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Rose Christiane Ossouka Raponda is Gabon's first female prime minister

Gabon Elects First Female Prime Minister in Light of Government Shake Up

President Ali Bongo makes history by promoting the former defence minister into the coveted position.

History has been made in the Central African state of Gabon. On Thursday, President Ali Bongo appointed Rose Christiane Ossouka Raponda as the country's first female Prime Minister.

An economist by training, Ossouka Raponda has a history within the Gabonese government as she served as Budget Minister in 2012, and then went on to become Libraville's first female mayor.


While congratulations are in order, Ossouka Raponda has great challenges ahead. With a global pandemic and struggling to recover from the collapse in the price of crude oil, Ossouka is inheriting a nation in trouble. The president said in a statement, " [Ossouka Raponda will be] ensuring Gabon's economic relaunch and necessary social support in light of the world crisis linked to COVID-19."

Her election also comes at a time when opposition and political commentators are questioning the wellbeing of President Bongo after he suffered a stroke in October 2018. After having spent some time abroad for his treatment, an attempt at a coup shocked the nation in January 2019

Months later, Bongo's right-hand man was arrested when authorities launched an anti-corruption initiative. Others arrested included four former ministers.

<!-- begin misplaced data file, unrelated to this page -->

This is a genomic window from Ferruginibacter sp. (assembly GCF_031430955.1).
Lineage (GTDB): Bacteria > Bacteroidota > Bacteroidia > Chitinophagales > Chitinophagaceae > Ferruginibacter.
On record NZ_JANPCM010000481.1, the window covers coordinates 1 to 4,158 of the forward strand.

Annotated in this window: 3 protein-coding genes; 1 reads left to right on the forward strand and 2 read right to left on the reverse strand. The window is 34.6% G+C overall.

After spending some time away from the public eye, President Bongo reappeared in the news on Monday while pictured at a meeting of heads of the various branches of the armed forces and police.

Photo by Meztli Yoalli Rodríguez

Dying Lagoons Reveal Mexico’s Environmental Racism

In the heart of a traditionally Black and Indigenous use area in Southwest Mexico, decades of environmental destruction now threatens the existence of these communities.

On an early morning in September 2017, in a little fishing village in the Pacific coast of Oaxaca, called Zapotalito, thousands of dead fish floated on the surface of the Chacahua-Pastoría lagoons. A 7.1-magnitude earthquake, which rattled Mexico City on September 19, was felt as far down as Zapotalito, and the very next morning, its Black, Indigenous and poor Mestizo residents, who depend on the area's handful of lagoons for food and commerce, woke up to an awful smell and that terrible scene of floating fish.

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